“This bill, however, would roll back a number of those improvements – exposing fish stocks in our nation’s waters to overfishing.  It creates exemptions for annual catch limits for potentially hundreds of species, including some that may be overfished or subject to overfishing; exempts federal fishery management plans from the requirements of the National Environmental Policy Act (NEPA); and changes the definition of “overfished” – making it less likely for a species to be identified as depleted.  Further, it makes a number of other dangerous changes, including the elimination of the requirement that stocks identified as depleted be rebuilt as quickly as possible and allowing “factors outside of fishing” or “unusual events” causing depletion to be cited as a reason to continue to allow overfishing – instead of a reason to stop it. Lastly, the White House has issued a SAP stating that President’s senior advisers would recommend that he veto the bill.”

House Minority Whip Office


HR 2048 USA Freedom Act –

(The bill was stalled in the Senate but has now moved forward.)

“The whole matter would be moot if the government would adopt an intelligence production process from collection through analysis that was in line with the Constitution — that the technology exists to do just that, even addressing judicial review (not FISA, but regular Article III court) within seconds, thus mooting the Haydens out there who say the regular court review process takes too long. That fact — that the problem is solvable with today’s technology — portrays the existing proponents of keeping Patriot or just modifying it slightly as in Freedom as either incompetent, or possessing hidden agendas, or just not interested in defending the Constitution.” J Kirk Wiebe Former NSA employee, now a whistleblower.



Senator Rand Paul Blames ISIS on Republican Hawks.

US News & World Report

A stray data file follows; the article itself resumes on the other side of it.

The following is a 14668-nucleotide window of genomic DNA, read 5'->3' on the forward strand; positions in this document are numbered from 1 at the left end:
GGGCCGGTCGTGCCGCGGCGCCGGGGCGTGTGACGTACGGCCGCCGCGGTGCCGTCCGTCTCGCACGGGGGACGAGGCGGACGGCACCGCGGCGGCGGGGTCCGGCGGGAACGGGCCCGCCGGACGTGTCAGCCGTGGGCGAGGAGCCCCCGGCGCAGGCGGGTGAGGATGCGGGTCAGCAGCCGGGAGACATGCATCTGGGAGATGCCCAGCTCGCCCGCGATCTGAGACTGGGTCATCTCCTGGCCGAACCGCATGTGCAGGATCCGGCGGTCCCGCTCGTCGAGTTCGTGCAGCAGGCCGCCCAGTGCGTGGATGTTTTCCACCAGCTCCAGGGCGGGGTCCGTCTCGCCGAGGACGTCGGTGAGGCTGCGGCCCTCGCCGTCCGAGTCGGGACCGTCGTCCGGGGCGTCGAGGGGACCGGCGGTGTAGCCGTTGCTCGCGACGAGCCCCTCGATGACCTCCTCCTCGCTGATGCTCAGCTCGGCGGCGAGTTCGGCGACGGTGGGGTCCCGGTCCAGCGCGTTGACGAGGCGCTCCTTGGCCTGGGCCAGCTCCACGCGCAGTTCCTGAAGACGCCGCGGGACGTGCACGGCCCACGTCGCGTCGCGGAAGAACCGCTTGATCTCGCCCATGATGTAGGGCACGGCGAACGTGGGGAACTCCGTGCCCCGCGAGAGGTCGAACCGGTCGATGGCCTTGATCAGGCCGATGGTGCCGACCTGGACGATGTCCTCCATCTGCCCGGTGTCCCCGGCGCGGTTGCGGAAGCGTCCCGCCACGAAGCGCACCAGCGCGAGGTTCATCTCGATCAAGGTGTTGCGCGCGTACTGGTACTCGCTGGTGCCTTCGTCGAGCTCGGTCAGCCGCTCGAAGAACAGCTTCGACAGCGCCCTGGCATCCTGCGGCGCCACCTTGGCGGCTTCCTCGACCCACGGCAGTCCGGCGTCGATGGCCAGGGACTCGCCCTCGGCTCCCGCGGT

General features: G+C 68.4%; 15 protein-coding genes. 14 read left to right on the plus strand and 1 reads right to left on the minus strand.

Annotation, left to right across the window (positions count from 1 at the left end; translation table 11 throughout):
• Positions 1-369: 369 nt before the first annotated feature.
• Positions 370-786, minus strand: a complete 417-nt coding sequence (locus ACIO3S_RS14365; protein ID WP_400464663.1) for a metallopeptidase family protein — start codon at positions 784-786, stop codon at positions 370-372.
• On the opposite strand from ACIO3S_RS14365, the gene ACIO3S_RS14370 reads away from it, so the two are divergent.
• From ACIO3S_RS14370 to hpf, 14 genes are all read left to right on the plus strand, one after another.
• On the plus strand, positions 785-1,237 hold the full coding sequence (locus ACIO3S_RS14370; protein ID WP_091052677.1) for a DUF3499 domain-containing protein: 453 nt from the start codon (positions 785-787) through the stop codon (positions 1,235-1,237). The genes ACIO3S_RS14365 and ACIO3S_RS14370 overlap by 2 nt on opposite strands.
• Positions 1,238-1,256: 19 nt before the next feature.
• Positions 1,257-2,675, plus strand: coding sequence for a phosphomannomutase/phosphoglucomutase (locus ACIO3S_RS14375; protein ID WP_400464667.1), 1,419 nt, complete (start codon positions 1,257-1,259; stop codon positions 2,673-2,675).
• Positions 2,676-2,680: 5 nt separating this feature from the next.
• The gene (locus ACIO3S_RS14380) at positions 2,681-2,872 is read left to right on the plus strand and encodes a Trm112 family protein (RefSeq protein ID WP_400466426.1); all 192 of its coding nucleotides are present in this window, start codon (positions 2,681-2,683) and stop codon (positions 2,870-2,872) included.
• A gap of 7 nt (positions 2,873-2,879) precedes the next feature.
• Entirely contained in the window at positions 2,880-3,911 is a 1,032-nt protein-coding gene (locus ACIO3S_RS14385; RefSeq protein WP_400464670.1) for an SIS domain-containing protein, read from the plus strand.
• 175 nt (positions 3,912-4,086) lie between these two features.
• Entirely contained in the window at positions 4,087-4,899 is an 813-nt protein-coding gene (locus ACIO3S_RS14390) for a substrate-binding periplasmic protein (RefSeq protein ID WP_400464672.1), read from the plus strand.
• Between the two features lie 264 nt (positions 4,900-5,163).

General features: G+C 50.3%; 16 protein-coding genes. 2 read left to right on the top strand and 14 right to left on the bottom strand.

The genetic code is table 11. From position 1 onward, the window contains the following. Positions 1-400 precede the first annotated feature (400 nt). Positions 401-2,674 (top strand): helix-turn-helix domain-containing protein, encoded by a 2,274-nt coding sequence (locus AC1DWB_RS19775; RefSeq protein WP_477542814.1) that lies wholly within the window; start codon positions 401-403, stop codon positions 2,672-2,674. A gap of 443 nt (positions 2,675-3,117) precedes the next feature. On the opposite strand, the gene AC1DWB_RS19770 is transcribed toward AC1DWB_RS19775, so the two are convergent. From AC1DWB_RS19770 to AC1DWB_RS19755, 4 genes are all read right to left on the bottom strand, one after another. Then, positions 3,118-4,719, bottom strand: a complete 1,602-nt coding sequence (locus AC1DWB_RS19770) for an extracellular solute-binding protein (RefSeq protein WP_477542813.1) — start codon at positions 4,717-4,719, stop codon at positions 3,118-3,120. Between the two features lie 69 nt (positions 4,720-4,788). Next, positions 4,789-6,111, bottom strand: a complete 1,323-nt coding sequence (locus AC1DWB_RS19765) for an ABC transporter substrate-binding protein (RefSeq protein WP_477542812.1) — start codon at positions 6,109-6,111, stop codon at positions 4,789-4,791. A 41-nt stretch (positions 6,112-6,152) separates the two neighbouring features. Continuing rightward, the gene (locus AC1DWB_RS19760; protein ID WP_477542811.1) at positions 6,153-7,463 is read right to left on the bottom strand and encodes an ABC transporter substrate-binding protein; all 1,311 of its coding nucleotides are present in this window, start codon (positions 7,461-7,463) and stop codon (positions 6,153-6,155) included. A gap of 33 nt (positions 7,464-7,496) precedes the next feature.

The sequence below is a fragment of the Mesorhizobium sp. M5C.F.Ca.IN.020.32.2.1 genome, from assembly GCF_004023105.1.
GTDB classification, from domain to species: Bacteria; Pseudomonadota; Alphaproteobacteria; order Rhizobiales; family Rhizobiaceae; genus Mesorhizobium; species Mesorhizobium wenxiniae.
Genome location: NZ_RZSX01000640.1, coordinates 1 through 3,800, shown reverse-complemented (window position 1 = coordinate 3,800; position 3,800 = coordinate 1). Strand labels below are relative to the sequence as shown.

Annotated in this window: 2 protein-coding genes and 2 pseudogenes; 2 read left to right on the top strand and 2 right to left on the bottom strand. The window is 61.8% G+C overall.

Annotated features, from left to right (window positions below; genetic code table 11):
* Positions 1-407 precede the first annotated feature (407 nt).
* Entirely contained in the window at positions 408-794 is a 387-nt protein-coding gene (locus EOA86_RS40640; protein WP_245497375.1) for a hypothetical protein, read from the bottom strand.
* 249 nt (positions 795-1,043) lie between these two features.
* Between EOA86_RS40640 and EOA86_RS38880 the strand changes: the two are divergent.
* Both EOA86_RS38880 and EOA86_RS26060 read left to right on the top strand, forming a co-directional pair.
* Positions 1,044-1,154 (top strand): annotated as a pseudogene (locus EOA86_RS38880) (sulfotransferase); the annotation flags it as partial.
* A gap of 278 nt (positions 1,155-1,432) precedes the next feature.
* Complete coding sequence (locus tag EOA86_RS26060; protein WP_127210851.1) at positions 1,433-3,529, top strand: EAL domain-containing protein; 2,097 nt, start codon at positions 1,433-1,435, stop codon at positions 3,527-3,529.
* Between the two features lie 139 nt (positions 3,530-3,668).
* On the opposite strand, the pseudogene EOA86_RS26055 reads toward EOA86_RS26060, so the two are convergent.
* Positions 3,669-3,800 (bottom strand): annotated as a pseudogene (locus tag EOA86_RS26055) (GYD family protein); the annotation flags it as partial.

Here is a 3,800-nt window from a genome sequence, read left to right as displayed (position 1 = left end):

CNN: Iran hosts anti-ISIS cartoon competition

1000 entries from around the World.


Fighting ISIS a Long Haul, CIA Director

CBS – CIA Director John Brennan said Sunday that the battle against the Islamic State of Iraq and Syria (ISIS) will be “a long fight” that requires both a military and political solution.

Senate History

March 11, 1925
The Midday Ride of Charles Dawes

Henry Wadsworth Longfellow celebrated the opening skirmish of the Revolutionary War in his 1860 poem “The Midnight Ride of Paul Revere.” “On the eighteenth of April in Seventy-five;/ Hardly a man is now alive/ Who remembers that famous day and year.” Picking up on Longfellow’s success, another Civil War-era poet, Thomas Read, chronicled the gallop of Union General Philip Sheridan to rally his beleaguered troops. Decades later, in 1925, a United States senator tried his hand at the genre of speeding-horse-poetry. Nebraska Senator George Norris lightly revised “Sheridan’s Ride” into a comic description of a vice president’s frantic journey from Washington’s Willard Hotel to Capitol Hill. It could have been titled “The Midday Ride of Charles Dawes.”

At stake in the March 11, 1925, speeding-car epic was whether the United States Senate, for the first time in its history, would reject a president’s nomination for attorney-general.

Vice President Charles Dawes—a descendant of Paul Revere’s fellow rider William Dawes—had been sworn into office just a week earlier. Known for his colorful expressions, particularly “Hell an’ Maria,” he earnestly entered into his duties as presiding officer. On March 11, having been assured by the leadership that there would be no votes cast that afternoon, Dawes retired to his apartment at the Willard for a nap.

The Senate was debating President Calvin Coolidge’s attorney-general nominee, Charles Warren, but the debate took a decidedly negative turn as Democrats and progressive Republicans attacked Warren’s questionable connections to sugar lobbyists. Fearful that Warren’s support was eroding, the majority leader called for a vote. The tally was expected to be close. A hurried summons went to the Willard.

Up jumped the vice president, who dressed hastily and rushed out to catch a cab. As the taxi lumbered along Pennsylvania Avenue, the Senate vote tally reached 40 to 40. The Republican majority leader desperately stalled for time. Suddenly, through the swinging doors into the chamber burst the disheveled vice president. But, at that moment, the only Democrat to support the nominee rose and changed his vote. Coolidge had lost his attorney-general, 39 to 41.

Victorious Democrats loved Senator Norris’s sardonic reworking of “Sheridan’s Ride.” The final stanza captures its mood.

Hurrah, Hurrah for Dawes!
Hurrah for this high-minded man!
And when his statue is placed on high,
Under the dome of the Capitol sky,
The great senatorial temple of fame—
There with the great General’s name,
Be it said in letters bold and bright,
“Oh, Hell an’ Maria, he has lost us the fight.”